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Beijing’s diplomatic “slam dunk” over diluted South China Sea agreement




China scored a diplomatic “slam dunk” on the South China Sea issue when Southeast Asian nations issued a diluted statement on the dispute and agreed to Beijing’s terms on talks.

After two days of meetings in Manila, foreign ministers from the 10-member Association of Southeast Asian Nations (Asean) issued a joint communiqué that analysts say was “carefully worded to avoid angering China”.

The release of the statement came shortly after ministers met Chinese Foreign Minister Wang Yi and agreed on a framework for conducting negotiations on the dispute.

“This is an important outcome of our joint effort,” Mr Wang told reporters as he lauded the agreement.

The conflicting territorial claims to the South China Sea

China claims nearly all of the strategically vital and resource-rich waters, despite overlapping claims by the Philippines, Vietnam, Malaysia, Brunei and Taiwan.

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Beijing has dramatically expanded its presence in recent years by building artificial islands and suspected military facilities.

In what is widely seen as a victory for Beijing yesterday (Sunday, August 6) Asean members declined to say in their joint statement that the code of conduct with China would be “legally binding”.

Vietnam, which has long pursued the most determined defence of its territorial claims, had argued that any agreement would be meaningless unless it were legally binding.

Critics of China have accused it of trying to divide Asean with strong-armed tactics and ‘chequebook diplomacy’, enticing smaller countries such as Cambodia and Laos to support it.

The Philippines, under President Benigno Aquino, was one of the most vocal critics of China and filed a case before a UN-backed arbitration, which last year ruled that China’s claims to the sea had no legal basis. China ignored the ruling.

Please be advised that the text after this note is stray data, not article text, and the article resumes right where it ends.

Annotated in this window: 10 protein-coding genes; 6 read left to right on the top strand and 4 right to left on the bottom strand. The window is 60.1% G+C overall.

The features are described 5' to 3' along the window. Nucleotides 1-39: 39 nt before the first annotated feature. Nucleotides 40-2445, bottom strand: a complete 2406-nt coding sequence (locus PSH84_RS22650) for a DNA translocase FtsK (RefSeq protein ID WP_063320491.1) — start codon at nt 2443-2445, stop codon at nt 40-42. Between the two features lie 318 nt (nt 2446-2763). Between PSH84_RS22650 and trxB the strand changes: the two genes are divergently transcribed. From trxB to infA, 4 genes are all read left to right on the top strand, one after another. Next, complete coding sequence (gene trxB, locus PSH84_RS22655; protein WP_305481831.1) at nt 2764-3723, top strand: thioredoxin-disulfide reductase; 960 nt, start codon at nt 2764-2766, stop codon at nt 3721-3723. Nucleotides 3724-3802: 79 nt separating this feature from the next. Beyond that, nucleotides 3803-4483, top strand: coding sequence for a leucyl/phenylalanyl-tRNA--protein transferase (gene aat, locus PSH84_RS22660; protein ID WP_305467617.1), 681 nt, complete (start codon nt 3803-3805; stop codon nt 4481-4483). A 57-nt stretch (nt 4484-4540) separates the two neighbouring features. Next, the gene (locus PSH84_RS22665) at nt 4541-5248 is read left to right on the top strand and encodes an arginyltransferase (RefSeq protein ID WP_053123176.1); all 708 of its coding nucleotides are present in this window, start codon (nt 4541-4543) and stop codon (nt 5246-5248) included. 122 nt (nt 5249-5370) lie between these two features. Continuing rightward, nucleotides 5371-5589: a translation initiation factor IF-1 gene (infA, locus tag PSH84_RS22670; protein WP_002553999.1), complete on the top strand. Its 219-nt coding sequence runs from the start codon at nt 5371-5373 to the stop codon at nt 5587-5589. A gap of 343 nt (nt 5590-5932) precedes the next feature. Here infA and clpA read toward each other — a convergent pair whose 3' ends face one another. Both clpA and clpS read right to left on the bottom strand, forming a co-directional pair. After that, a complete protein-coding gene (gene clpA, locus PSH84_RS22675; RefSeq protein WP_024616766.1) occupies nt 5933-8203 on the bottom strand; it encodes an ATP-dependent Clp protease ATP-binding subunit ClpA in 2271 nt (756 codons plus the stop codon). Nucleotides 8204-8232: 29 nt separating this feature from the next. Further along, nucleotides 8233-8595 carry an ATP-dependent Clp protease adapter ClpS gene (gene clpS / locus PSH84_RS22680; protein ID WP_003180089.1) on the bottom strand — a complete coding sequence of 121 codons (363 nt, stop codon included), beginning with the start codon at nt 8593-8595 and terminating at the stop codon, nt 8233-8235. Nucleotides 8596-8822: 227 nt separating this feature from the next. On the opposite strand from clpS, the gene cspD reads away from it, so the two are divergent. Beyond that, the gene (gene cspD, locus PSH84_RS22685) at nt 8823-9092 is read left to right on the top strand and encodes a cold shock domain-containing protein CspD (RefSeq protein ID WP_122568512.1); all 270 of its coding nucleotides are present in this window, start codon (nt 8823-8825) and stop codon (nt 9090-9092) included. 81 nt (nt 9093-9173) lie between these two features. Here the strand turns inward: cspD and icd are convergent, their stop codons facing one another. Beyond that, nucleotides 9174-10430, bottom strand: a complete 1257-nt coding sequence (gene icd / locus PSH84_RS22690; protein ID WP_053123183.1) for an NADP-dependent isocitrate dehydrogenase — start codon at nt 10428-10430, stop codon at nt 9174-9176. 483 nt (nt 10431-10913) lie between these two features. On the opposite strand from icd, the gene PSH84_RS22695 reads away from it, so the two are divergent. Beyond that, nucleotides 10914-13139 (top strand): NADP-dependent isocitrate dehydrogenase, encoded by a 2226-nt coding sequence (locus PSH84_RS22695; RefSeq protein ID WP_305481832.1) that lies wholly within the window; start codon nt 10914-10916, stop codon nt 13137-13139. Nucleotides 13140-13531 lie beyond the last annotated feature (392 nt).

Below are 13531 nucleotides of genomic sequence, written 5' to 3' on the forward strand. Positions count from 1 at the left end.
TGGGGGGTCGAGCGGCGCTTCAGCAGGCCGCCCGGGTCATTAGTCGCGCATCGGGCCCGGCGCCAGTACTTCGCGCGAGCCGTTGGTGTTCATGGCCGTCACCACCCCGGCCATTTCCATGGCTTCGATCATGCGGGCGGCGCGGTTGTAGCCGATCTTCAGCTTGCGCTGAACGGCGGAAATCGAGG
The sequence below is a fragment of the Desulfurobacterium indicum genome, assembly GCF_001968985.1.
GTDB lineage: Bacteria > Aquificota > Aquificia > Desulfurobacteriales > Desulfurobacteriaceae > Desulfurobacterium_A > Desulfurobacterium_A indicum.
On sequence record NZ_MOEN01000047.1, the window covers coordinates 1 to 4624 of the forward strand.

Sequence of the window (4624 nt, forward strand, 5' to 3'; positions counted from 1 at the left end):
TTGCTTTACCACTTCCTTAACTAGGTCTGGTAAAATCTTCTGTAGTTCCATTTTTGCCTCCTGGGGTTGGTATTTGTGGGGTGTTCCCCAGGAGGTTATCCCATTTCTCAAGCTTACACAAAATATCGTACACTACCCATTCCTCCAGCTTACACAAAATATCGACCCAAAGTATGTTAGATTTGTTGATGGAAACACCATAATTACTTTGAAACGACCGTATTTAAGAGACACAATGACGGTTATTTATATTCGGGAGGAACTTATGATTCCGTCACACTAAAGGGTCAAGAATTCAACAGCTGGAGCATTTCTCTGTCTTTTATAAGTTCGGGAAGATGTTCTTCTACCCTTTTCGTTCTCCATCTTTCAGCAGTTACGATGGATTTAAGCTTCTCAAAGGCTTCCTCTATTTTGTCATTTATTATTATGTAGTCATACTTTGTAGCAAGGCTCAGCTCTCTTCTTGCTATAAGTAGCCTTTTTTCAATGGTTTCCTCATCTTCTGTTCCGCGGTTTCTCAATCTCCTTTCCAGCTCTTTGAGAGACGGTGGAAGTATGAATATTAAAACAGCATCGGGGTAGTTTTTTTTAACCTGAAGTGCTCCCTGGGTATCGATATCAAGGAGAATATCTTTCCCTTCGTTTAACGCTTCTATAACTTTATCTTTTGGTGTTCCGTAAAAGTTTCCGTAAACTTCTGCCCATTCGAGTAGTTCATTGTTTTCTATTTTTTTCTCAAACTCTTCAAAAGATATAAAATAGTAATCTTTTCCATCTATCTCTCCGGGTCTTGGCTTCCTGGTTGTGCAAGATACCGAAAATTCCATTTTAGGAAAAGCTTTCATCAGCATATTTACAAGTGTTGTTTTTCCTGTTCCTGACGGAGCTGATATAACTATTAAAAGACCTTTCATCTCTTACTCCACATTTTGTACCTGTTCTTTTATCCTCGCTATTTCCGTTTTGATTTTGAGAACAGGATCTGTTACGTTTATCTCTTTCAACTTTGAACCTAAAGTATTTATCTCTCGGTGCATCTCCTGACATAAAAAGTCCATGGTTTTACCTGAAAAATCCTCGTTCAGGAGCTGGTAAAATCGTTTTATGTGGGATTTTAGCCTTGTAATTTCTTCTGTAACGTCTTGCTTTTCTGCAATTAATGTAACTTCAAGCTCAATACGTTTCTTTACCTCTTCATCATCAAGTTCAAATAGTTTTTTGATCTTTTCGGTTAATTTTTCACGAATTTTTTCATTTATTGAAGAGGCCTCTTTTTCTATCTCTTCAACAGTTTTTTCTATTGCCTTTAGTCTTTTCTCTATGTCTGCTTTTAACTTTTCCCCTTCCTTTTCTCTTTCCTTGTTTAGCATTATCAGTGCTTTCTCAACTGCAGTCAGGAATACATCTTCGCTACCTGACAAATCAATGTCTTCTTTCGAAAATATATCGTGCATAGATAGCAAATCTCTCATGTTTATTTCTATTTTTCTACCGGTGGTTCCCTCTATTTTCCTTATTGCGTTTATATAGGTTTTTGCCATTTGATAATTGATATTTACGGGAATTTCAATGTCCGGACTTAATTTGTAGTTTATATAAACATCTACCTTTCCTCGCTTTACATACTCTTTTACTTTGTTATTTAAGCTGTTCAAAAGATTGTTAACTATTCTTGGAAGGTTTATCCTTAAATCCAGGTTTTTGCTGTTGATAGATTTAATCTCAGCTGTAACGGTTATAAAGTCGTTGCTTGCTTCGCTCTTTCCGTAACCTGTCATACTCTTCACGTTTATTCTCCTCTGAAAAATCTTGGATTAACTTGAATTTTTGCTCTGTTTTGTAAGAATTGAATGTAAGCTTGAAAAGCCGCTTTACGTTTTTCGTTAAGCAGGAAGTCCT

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Since then, President Duterte has played down the verdict in favour of pursuing warmer ties with Beijing.

The agreed framework for talks comes 15 years after a similar document — more strongly worded against China — was signed committing the parties to begin negotiations.

However, China has used those 15 years to cement its claims, while pushing Asean to issue ever-weaker statements of opposition.

Ei Sun Oh, adjunct senior fellow at the S. Rajaratnam School of International Studies in Singapore said: “It would appear China has never lost in terms of seeing the language of ASEAN forum statements being toned down.”

Philippine academic and security analyst Richard Heydarian summarised the latest developments in stronger terms “Overall it’s a slam dunk diplomatic victory for China,” he said.

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A firmer line was taken by the USA, Australia and Japan today, when they denounced Beijing’s island-building and militarisation activities.

In a joint statement after their foreign ministers met on the sidelines of the gathering, the three countries criticised ongoing “land reclamation, construction of outposts, militarisation of disputed features” and said any code of conduct must be “legally binding, meaningful and effective.”

The three nations also called on China and the Philippines to respect last year’s arbitration ruling.

Prior to the release of the joint statement, China’s Foreign Minister Wang Yi had warned any interference from “outside parties” could jeopardise negotiations over the code of conduct.



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